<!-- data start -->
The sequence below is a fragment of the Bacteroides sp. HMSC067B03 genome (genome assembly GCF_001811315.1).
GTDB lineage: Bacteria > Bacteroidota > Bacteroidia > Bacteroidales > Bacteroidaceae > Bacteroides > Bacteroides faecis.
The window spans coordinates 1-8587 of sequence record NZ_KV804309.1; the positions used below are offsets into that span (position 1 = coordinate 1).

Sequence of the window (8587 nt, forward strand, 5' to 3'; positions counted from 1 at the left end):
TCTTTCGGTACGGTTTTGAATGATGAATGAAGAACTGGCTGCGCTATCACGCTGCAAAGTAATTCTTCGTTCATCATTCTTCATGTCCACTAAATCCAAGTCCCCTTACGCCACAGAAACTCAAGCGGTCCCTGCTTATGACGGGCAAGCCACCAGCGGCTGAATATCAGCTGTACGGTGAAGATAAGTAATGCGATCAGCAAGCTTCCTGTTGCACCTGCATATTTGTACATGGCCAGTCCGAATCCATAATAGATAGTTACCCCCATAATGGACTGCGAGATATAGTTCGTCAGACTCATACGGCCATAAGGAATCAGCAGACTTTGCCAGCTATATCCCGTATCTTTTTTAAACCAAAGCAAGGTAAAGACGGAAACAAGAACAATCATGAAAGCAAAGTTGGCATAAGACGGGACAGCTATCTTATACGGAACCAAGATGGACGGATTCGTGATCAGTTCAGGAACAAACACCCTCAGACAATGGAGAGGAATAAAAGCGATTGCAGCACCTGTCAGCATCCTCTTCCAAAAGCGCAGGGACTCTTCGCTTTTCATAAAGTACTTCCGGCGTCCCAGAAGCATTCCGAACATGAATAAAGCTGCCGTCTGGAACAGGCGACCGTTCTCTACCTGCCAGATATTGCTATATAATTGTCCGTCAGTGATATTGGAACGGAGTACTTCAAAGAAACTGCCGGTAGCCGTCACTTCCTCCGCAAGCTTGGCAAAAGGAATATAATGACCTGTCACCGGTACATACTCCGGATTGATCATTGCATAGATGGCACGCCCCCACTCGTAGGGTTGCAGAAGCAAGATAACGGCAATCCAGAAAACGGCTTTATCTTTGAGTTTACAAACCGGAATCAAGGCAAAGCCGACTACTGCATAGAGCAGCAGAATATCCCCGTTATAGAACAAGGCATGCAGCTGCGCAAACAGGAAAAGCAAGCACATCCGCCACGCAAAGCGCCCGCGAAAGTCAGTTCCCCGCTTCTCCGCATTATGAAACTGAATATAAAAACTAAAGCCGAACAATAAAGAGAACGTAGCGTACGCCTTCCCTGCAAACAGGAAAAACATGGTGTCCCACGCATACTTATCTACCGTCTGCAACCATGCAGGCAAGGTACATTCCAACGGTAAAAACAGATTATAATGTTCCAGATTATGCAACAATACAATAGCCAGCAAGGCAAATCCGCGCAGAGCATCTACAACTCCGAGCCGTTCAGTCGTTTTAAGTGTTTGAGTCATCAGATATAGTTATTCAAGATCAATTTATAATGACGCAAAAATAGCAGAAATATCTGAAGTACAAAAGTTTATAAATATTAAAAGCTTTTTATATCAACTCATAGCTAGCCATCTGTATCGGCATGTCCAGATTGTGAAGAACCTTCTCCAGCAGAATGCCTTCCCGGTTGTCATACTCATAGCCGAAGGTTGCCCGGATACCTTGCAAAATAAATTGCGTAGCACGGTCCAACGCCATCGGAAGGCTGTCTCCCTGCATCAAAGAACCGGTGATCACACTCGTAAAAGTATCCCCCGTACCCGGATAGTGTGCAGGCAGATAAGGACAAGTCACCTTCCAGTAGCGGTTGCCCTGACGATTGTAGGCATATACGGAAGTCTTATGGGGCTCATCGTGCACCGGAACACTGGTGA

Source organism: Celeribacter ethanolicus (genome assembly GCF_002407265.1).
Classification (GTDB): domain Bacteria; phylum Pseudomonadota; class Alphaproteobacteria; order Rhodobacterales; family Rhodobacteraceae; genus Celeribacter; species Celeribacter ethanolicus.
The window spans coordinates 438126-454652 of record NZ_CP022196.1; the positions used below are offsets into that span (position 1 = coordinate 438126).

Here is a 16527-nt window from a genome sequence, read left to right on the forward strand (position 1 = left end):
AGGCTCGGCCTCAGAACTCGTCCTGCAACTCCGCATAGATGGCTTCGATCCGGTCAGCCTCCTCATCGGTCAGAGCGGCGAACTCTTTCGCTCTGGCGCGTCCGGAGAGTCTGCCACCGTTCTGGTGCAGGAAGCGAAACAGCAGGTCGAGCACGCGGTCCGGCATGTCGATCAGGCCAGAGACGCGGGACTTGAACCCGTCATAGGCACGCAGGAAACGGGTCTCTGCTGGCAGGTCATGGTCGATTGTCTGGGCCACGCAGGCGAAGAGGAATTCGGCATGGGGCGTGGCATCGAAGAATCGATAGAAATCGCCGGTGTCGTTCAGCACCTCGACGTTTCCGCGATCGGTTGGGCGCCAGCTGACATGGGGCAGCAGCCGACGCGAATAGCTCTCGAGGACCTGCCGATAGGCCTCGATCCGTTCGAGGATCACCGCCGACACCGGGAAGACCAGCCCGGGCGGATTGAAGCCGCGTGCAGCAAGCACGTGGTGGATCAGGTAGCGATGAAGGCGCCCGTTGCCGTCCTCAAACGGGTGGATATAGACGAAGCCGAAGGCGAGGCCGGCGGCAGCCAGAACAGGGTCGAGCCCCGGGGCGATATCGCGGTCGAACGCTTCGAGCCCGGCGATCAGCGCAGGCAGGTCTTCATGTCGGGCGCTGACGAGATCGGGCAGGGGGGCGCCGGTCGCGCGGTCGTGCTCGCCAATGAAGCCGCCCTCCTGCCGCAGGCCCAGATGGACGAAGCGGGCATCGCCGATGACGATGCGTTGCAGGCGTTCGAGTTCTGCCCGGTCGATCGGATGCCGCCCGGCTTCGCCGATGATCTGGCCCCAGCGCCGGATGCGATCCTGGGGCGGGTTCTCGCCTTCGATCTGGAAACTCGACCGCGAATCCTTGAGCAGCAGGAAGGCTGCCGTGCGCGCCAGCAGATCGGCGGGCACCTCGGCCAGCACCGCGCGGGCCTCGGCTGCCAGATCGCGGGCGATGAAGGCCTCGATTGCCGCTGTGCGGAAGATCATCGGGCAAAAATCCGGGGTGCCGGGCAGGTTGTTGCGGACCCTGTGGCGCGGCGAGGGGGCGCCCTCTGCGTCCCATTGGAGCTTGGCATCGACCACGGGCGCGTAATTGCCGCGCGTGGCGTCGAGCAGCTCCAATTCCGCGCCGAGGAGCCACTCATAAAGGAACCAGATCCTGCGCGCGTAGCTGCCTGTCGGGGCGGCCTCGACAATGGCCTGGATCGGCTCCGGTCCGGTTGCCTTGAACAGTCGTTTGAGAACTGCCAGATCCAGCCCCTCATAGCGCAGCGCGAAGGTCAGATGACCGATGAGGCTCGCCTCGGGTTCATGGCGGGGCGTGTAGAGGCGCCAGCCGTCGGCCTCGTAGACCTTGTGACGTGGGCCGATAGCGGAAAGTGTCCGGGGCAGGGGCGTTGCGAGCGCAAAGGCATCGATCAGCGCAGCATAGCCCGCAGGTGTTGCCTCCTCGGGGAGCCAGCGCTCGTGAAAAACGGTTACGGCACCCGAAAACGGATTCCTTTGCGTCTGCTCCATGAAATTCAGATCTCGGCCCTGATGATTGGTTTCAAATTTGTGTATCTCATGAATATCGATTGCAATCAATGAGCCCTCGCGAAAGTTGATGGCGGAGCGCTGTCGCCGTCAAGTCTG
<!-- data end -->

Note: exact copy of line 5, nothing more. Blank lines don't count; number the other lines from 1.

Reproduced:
TCTTTCGGTACGGTTTTGAATGATGAATGAAGAACTGGCTGCGCTATCACGCTGCAAAGTAATTCTTCGTTCATCATTCTTCATGTCCACTAAATCCAAGTCCCCTTACGCCACAGAAACTCAAGCGGTCCCTGCTTATGACGGGCAAGCCACCAGCGGCTGAATATCAGCTGTACGGTGAAGATAAGTAATGCGATCAGCAAGCTTCCTGTTGCACCTGCATATTTGTACATGGCCAGTCCGAATCCATAATAGATAGTTACCCCCATAATGGACTGCGAGATATAGTTCGTCAGACTCATACGGCCATAAGGAATCAGCAGACTTTGCCAGCTATATCCCGTATCTTTTTTAAACCAAAGCAAGGTAAAGACGGAAACAAGAACAATCATGAAAGCAAAGTTGGCATAAGACGGGACAGCTATCTTATACGGAACCAAGATGGACGGATTCGTGATCAGTTCAGGAACAAACACCCTCAGACAATGGAGAGGAATAAAAGCGATTGCAGCACCTGTCAGCATCCTCTTCCAAAAGCGCAGGGACTCTTCGCTTTTCATAAAGTACTTCCGGCGTCCCAGAAGCATTCCGAACATGAATAAAGCTGCCGTCTGGAACAGGCGACCGTTCTCTACCTGCCAGATATTGCTATATAATTGTCCGTCAGTGATATTGGAACGGAGTACTTCAAAGAAACTGCCGGTAGCCGTCACTTCCTCCGCAAGCTTGGCAAAAGGAATATAATGACCTGTCACCGGTACATACTCCGGATTGATCATTGCATAGATGGCACGCCCCCACTCGTAGGGTTGCAGAAGCAAGATAACGGCAATCCAGAAAACGGCTTTATCTTTGAGTTTACAAACCGGAATCAAGGCAAAGCCGACTACTGCATAGAGCAGCAGAATATCCCCGTTATAGAACAAGGCATGCAGCTGCGCAAACAGGAAAAGCAAGCACATCCGCCACGCAAAGCGCCCGCGAAAGTCAGTTCCCCGCTTCTCCGCATTATGAAACTGAATATAAAAACTAAAGCCGAACAATAAAGAGAACGTAGCGTACGCCTTCCCTGCAAACAGGAAAAACATGGTGTCCCACGCATACTTATCTACCGTCTGCAACCATGCAGGCAAGGTACATTCCAACGGTAAAAACAGATTATAATGTTCCAGATTATGCAACAATACAATAGCCAGCAAGGCAAATCCGCGCAGAGCATCTACAACTCCGAGCCGTTCAGTCGTTTTAAGTGTTTGAGTCATCAGATATAGTTATTCAAGATCAATTTATAATGACGCAAAAATAGCAGAAATATCTGAAGTACAAAAGTTTATAAATATTAAAAGCTTTTTATATCAACTCATAGCTAGCCATCTGTATCGGCATGTCCAGATTGTGAAGAACCTTCTCCAGCAGAATGCCTTCCCGGTTGTCATACTCATAGCCGAAGGTTGCCCGGATACCTTGCAAAATAAATTGCGTAGCACGGTCCAACGCCATCGGAAGGCTGTCTCCCTGCATCAAAGAACCGGTGATCACACTCGTAAAAGTATCCCCCGTACCCGGATAGTGTGCAGGCAGATAAGGACAAGTCACCTTCCAGTAGCGGTTGCCCTGACGATTGTAGGCATATACGGAAGTCTTATGGGGCTCATCGTGCACCGGAACACTGGTGA